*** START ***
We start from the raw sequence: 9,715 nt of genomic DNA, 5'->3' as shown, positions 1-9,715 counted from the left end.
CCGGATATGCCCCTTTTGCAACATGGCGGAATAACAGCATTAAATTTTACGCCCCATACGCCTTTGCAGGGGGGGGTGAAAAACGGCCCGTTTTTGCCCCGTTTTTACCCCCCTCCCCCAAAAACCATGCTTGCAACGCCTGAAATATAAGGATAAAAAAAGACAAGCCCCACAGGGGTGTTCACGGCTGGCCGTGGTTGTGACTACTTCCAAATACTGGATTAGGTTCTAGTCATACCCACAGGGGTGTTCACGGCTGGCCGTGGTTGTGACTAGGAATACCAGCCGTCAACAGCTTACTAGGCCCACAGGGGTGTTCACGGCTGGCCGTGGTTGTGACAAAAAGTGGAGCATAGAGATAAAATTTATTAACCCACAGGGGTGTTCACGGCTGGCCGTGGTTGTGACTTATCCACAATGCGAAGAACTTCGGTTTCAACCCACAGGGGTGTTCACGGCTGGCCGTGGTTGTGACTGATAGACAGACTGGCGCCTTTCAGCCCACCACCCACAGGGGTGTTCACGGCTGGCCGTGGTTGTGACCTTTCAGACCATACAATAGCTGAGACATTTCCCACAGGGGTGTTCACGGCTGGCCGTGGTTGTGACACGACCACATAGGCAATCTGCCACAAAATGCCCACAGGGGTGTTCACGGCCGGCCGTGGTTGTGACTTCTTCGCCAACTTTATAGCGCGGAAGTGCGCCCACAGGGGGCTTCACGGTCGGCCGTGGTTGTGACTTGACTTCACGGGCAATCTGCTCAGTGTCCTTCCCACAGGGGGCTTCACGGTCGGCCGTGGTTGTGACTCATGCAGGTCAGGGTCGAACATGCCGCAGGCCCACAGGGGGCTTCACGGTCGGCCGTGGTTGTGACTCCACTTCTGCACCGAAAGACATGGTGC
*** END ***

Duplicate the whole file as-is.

We start from the raw sequence: 9,715 nt of genomic DNA, 5'->3' as shown, positions 1-9,715 counted from the left end.
CCGGATATGCCCCTTTTGCAACATGGCGGAATAACAGCATTAAATTTTACGCCCCATACGCCTTTGCAGGGGGGGGTGAAAAACGGCCCGTTTTTGCCCCGTTTTTACCCCCCTCCCCCAAAAACCATGCTTGCAACGCCTGAAATATAAGGATAAAAAAAGACAAGCCCCACAGGGGTGTTCACGGCTGGCCGTGGTTGTGACTACTTCCAAATACTGGATTAGGTTCTAGTCATACCCACAGGGGTGTTCACGGCTGGCCGTGGTTGTGACTAGGAATACCAGCCGTCAACAGCTTACTAGGCCCACAGGGGTGTTCACGGCTGGCCGTGGTTGTGACAAAAAGTGGAGCATAGAGATAAAATTTATTAACCCACAGGGGTGTTCACGGCTGGCCGTGGTTGTGACTTATCCACAATGCGAAGAACTTCGGTTTCAACCCACAGGGGTGTTCACGGCTGGCCGTGGTTGTGACTGATAGACAGACTGGCGCCTTTCAGCCCACCACCCACAGGGGTGTTCACGGCTGGCCGTGGTTGTGACCTTTCAGACCATACAATAGCTGAGACATTTCCCACAGGGGTGTTCACGGCTGGCCGTGGTTGTGACACGACCACATAGGCAATCTGCCACAAAATGCCCACAGGGGTGTTCACGGCCGGCCGTGGTTGTGACTTCTTCGCCAACTTTATAGCGCGGAAGTGCGCCCACAGGGGGCTTCACGGTCGGCCGTGGTTGTGACTTGACTTCACGGGCAATCTGCTCAGTGTCCTTCCCACAGGGGGCTTCACGGTCGGCCGTGGTTGTGACTCATGCAGGTCAGGGTCGAACATGCCGCAGGCCCACAGGGGGCTTCACGGTCGGCCGTGGTTGTGACTCCACTTCTGCACCGAAAGACATGGTGC